Wanting To Write?
Posted: October 25, 2010, 12:35 p.m., EDT
Recently I was interviewed by a student of veterinary technology. His class was exploring all the different paths a veterinary technician could take with their career, and he chose writing. Perhaps you want to expand into writing, but just don’t know where to get started. Any position in the practice has insight to teach others in our profession, and we are fortunate we have so many different resources at our fingertips. Here’s some advice to get you started.
A Love of Writing
I believe you have to start with a love, or at least fondness, for writing. I have colleagues that are very successful, yet writing is not a pleasurable activity for them. If you’re choosing to expand your career, pick something you like to do. If writing fits the bill, then read on!
Stick to What You Know
There is the old cliché, “write about what you know.” This is the best way to get started. Later, you might find out you like to research topics of interest and write about them too, but for starters, stick to information about your position, your experiences and your opinions so you enjoy the writing and feel you are putting a little bit of your true self into the piece.
Remember Your Reputation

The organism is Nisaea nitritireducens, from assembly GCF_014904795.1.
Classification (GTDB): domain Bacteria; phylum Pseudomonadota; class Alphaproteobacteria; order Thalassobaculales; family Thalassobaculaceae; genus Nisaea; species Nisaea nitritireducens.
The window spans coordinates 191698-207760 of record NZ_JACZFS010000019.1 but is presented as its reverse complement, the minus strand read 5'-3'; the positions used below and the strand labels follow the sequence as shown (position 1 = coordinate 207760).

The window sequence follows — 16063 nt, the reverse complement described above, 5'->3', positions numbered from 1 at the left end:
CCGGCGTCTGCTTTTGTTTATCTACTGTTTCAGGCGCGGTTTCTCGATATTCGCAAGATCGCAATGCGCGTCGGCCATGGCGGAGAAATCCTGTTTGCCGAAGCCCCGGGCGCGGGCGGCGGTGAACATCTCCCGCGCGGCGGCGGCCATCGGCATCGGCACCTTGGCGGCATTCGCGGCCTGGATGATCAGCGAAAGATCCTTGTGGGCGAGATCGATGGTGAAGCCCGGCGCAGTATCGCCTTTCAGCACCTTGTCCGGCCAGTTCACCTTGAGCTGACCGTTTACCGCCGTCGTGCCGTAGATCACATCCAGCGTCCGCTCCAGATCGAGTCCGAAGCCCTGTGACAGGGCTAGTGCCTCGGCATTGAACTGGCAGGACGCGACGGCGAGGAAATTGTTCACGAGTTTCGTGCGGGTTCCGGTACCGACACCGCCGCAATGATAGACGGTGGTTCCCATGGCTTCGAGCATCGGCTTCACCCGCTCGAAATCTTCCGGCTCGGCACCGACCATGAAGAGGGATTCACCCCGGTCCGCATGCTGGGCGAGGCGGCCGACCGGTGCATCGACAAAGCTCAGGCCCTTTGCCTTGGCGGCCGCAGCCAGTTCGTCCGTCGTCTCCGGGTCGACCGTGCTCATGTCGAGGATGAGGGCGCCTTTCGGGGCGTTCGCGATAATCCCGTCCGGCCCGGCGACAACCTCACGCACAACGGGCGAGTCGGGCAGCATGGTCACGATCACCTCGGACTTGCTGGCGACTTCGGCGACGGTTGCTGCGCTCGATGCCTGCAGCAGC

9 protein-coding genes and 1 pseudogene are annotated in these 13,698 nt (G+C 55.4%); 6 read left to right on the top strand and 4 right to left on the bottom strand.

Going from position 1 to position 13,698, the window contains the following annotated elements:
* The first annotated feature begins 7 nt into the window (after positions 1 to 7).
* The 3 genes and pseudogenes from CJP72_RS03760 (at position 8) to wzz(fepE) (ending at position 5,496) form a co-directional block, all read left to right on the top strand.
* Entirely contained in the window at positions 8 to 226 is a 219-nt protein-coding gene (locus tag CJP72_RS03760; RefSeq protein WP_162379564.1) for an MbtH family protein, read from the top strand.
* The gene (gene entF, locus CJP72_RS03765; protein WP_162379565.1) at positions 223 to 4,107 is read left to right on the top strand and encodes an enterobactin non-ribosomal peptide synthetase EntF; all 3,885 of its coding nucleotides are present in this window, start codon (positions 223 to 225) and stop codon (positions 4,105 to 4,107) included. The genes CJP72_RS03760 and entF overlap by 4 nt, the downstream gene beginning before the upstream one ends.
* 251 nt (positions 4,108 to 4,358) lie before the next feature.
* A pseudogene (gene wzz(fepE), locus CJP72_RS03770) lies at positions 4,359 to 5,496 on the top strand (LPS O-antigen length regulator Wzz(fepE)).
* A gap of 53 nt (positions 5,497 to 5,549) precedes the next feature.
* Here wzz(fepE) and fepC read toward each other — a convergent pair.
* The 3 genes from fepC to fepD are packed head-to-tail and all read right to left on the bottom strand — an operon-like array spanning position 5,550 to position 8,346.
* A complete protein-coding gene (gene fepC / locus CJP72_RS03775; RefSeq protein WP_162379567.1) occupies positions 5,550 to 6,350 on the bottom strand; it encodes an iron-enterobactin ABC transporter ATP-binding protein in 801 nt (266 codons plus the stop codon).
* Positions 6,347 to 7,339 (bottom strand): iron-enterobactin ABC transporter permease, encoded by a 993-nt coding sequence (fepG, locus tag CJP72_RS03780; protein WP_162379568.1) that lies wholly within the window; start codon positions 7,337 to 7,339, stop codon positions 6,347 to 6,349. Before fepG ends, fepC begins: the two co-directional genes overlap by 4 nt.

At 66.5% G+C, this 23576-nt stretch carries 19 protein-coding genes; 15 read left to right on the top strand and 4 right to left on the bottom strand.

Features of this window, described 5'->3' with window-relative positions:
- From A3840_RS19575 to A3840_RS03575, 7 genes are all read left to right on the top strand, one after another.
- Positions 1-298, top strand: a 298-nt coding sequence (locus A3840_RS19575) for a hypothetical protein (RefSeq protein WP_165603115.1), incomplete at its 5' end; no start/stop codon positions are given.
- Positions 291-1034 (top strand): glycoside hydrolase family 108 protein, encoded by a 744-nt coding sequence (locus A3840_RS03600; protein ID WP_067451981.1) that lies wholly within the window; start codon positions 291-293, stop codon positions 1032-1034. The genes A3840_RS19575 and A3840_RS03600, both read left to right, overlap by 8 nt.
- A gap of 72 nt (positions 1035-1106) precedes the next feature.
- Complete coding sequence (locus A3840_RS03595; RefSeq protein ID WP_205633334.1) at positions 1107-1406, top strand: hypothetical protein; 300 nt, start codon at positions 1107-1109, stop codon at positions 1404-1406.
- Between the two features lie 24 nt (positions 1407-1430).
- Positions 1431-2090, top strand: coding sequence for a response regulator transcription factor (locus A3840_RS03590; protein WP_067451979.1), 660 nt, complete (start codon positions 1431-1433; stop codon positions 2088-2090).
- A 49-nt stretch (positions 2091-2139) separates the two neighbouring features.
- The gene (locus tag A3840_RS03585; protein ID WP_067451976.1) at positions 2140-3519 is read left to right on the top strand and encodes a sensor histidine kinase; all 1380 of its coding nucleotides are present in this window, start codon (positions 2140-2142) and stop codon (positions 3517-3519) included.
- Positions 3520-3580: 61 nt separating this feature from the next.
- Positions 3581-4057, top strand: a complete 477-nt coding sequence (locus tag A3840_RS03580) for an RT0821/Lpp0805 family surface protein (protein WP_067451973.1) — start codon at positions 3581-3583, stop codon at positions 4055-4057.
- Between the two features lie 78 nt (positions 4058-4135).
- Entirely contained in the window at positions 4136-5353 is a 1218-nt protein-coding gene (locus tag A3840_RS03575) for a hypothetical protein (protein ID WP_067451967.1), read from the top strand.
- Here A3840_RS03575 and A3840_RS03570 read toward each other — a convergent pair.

It’s true; you do put a little piece of yourself into everything you write, so be certain you are reflecting yourself in a positive way. That doesn’t mean you can’t write about mistakes you have made, but focus on the solution and what you learned from the experience. If you’re in the position to give interviews, you also want to realize that this affects your reputation as well. Always request to see your part of the piece and any direct quotes before the article is sent on to an editor and publisher. It’s very easy for us to say exactly what we mean, but then it takes on a whole different meaning when it’s written by someone else into the context they are capturing.
Here’s another old cliché that is true: “It’s not what you know, but who you know.” This is so important if you’re looking to expand your career into the broader profession of veterinary medicine. Do your homework first. Who is getting articles published? Who are the editors in the industry? What resources—either online or in print—speak to the audience you want to write for? Make it a point to visit authors who are speaking at conferences or editors who are hanging out in their exhibit booths. Get your name out there and start making contacts. Collect and keep those business cards, and be sure to have some of your own to pass out!
Always Be Dependable
When you’re finally given a shot at writing, you must be reliable. Editors have deadlines, and they need writers who can come in on time or, better yet, early. If you create a reputation of reliability, they may even turn to you in a pinch if you have shown you can turn around articles and further edits of your pieces in a quick manner.
There are lots of opportunities to write in this profession. Nearly every website and journal is open to receiving new ideas or articles. Find out if they like your idea by sending an abstract or outline first, and then get to writing. It can open up more doors then you even expected!